Nelo looks beyond slick. Rushing through arenas filled with enemies at blinding speed while firing four machine guns looks like something you’d want to be a part of. However, the alpha build currently available to players shows a game that needs a ton of work, showcasing cramped arenas, incredibly awkward platforming, and many other design decisions that all seem built around making the players regret their great speed.
In video, it looks fantastic. Players act as Nelo, an alien cyborg with telepathic powers and four guns with which to blast aliens. This cyborg can also move extremely fast, allowing players to rush through arenas of enemies as they pepper them with laser blasts. It’s quite tense to play through as well, staying ahead of your enemies while aiming shots at high speeds turns combat into a frantic event.
The problems in Nelo don’t take long to start showing up, though. Considering the speeds at which players can move, they require lots of open space to really take advantage of it (like Vanquish’s large arenas), but when enemies show up, players tend to get blocked into tiny arenas. Not only are these areas small, they tend to be filled with buildings and tiny structures that get in the way and prevent the player from running around. They’re all manageable to get around, and their varied heights offer different vantage points for combat, but at the speeds the player will be moving, these structures get in the way and block running far too often.
It doesn’t help that platforming is a chore. Nelo can wall jump to hop up onto taller buildings, but can only do so a limited number of times. However, this jump is quite floaty and clumsy, resulting in absurd hang-times that can make it nearly impossible to land on even a decent-sized platform. Nelo can be irritatingly fussy about whether your wall jump connected with the wall correctly, and since players can only wall jump a few times in a row, they may find themselves stuck in an area while trying to leap up a wall that should be a snap to scale.
Players can concentrate on fighting back instead by using their four guns. These fire at a high speed, allowing players to cleave through the dozens of robot foes who show up, but they also chew through ammo quickly. Periodically, enemies will drop more, as well as other guns (which oddly switch out some of the weapons you’re already using with little rhyme or reason, at least in this build), but Nelo still mostly requires players be precise with their shots. That’s not necessarily bad, and the ammo limits are high enough that players can often spray shots when running.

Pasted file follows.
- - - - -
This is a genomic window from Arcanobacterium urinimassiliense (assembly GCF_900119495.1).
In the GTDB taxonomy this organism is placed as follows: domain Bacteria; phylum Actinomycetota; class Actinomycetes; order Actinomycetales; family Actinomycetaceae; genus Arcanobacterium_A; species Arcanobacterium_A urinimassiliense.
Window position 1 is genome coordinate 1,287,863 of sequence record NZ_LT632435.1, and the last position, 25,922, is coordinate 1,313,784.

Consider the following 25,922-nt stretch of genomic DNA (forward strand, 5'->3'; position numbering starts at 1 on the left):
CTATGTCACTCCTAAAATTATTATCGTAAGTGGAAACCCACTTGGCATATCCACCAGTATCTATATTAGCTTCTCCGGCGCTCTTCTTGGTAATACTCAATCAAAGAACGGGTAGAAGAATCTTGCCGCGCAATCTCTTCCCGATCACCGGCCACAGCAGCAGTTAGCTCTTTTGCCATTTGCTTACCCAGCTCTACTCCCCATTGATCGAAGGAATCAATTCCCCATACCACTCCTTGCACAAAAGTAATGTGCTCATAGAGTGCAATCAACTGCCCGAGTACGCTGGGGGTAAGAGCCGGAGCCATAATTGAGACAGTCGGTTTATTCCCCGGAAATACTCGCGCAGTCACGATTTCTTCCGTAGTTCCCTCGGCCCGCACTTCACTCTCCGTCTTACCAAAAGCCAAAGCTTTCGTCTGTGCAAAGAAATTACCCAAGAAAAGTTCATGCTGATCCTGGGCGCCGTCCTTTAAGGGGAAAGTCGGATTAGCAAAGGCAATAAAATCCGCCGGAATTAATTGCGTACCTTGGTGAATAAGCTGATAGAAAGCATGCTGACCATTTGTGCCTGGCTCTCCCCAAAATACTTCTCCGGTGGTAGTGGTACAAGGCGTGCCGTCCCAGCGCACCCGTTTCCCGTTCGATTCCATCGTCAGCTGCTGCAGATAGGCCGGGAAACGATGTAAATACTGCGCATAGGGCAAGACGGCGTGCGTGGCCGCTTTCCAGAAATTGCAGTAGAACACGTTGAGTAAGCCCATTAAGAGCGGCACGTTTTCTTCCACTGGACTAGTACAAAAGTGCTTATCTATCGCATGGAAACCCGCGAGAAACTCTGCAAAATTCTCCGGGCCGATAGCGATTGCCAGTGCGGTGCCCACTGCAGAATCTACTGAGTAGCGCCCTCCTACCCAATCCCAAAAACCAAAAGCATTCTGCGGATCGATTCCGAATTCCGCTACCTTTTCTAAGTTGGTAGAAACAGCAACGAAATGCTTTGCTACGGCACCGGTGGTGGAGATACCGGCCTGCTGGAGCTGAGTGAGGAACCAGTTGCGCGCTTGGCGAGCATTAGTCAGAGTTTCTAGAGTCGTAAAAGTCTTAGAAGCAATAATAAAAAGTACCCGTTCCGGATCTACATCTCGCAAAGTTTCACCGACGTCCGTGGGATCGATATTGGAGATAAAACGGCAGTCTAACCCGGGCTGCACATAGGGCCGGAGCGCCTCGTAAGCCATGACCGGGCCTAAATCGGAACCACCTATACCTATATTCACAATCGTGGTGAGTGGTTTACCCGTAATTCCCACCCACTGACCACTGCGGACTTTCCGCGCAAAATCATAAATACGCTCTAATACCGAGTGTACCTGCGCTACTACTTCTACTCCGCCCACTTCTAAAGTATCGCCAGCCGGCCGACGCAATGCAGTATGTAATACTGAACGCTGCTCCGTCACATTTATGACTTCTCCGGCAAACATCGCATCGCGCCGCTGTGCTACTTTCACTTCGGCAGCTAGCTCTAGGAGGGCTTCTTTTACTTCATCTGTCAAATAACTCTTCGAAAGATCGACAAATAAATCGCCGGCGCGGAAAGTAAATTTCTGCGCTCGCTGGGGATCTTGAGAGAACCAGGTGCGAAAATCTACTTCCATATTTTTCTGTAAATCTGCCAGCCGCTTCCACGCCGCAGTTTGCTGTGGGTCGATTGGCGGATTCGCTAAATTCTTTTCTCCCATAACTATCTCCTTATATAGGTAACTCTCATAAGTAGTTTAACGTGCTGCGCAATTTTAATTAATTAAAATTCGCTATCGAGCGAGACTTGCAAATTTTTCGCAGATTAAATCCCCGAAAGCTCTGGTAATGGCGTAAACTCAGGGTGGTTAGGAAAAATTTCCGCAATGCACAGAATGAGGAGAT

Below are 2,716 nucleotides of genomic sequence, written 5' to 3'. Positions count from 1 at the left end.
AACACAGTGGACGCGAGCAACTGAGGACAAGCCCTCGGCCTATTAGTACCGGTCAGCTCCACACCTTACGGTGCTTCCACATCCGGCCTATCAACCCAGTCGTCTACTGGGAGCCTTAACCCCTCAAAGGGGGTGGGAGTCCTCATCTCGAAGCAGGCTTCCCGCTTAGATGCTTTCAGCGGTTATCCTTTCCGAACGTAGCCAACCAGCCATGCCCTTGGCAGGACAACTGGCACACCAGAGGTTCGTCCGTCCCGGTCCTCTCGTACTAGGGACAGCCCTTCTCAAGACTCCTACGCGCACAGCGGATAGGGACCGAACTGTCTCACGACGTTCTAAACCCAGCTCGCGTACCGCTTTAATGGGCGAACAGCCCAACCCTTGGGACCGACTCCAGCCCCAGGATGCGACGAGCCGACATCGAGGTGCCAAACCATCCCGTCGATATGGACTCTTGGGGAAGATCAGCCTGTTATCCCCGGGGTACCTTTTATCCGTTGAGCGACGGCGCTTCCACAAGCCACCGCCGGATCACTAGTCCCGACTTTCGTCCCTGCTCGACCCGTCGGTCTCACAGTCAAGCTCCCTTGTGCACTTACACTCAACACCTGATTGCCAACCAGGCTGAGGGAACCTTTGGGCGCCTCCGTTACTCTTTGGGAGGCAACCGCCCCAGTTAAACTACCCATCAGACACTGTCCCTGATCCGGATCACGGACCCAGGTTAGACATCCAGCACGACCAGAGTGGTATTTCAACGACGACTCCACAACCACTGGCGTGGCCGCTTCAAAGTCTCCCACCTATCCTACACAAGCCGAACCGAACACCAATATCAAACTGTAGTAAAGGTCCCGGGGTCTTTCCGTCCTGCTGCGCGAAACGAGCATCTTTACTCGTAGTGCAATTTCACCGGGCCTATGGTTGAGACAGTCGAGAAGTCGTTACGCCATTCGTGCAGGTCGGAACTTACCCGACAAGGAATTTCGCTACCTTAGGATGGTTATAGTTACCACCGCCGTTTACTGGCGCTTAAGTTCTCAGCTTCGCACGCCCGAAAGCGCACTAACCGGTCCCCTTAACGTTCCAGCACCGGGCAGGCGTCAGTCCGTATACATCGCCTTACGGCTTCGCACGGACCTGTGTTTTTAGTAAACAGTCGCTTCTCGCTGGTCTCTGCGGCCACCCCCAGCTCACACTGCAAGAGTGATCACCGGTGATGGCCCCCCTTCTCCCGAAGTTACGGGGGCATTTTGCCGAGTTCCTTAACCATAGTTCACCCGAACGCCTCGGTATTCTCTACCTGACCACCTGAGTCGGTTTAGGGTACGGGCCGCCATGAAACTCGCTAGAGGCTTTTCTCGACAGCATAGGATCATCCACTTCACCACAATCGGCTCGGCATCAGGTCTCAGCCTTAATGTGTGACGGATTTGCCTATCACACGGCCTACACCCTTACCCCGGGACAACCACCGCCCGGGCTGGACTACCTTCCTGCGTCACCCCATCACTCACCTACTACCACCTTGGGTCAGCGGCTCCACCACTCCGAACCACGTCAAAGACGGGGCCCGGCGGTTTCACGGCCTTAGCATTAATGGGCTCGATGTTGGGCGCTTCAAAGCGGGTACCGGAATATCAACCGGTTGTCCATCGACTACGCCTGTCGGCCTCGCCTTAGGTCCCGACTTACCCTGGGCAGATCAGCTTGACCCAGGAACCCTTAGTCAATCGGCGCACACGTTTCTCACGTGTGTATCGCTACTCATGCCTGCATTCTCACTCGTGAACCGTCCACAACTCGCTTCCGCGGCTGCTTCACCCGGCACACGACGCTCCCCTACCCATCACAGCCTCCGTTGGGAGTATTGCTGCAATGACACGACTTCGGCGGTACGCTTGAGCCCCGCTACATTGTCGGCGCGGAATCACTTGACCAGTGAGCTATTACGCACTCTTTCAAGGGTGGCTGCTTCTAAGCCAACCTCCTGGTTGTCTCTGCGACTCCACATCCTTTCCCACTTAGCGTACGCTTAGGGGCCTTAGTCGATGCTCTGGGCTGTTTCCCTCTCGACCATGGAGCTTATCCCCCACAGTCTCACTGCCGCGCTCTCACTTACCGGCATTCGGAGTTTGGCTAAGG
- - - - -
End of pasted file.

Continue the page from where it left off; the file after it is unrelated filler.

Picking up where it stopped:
The issue that hurts the core of what Nelo seems to be building is that running around and blasting foes at high speed is not actually advisable. Players need to track their ammo counts and choose their shots. They can’t rush around without tripping over environments, and they can’t use the terrain to their advantage due to the clumsy jumping. Players will always be stumbling into things, forced to stop shooting, and will have trouble getting up the structures that get in their way.
Some of these issues can be fixed by switching into top-down mode. Players can swap viewpoints to get a better look at the battlefield, moving from first person to a twin-stick shooter style, which does make it simpler to hit enemies. However, the spectacle of running around at ridiculous speed while blasting enemies is the big draw to this game, and swapping to this viewpoint to deal with it cheapens that draw.
These are just the problems players will see in combat. The game also features platforming segments where players will have to precisely land those floaty jumps (which are clumsy enough to make scaling a basic wall nearly impossible at points), or run around at super high speeds and somehow keep your character from careening off a cliff. The speed just doesn’t mix with the precision of these platforming moments, and when you’re slowly hopping around, you’ll just wish you were in a fight again.
Nelo can’t seem to stop tripping over its own speed mechanic, as if it is looking for ways to stop the player from using it in any fun ways. The speed that makes the game look so appealing is a constant hindrance, whether by having players stumble around arenas that are too small to fight in, something they need to shut off to get combat under control, or making clumsy platforming even more difficult. When players are freely running and blasting enemies, it’s a delight, but in its current state there is too much taking away from the freedom to move and shoot that makes Nelo special.
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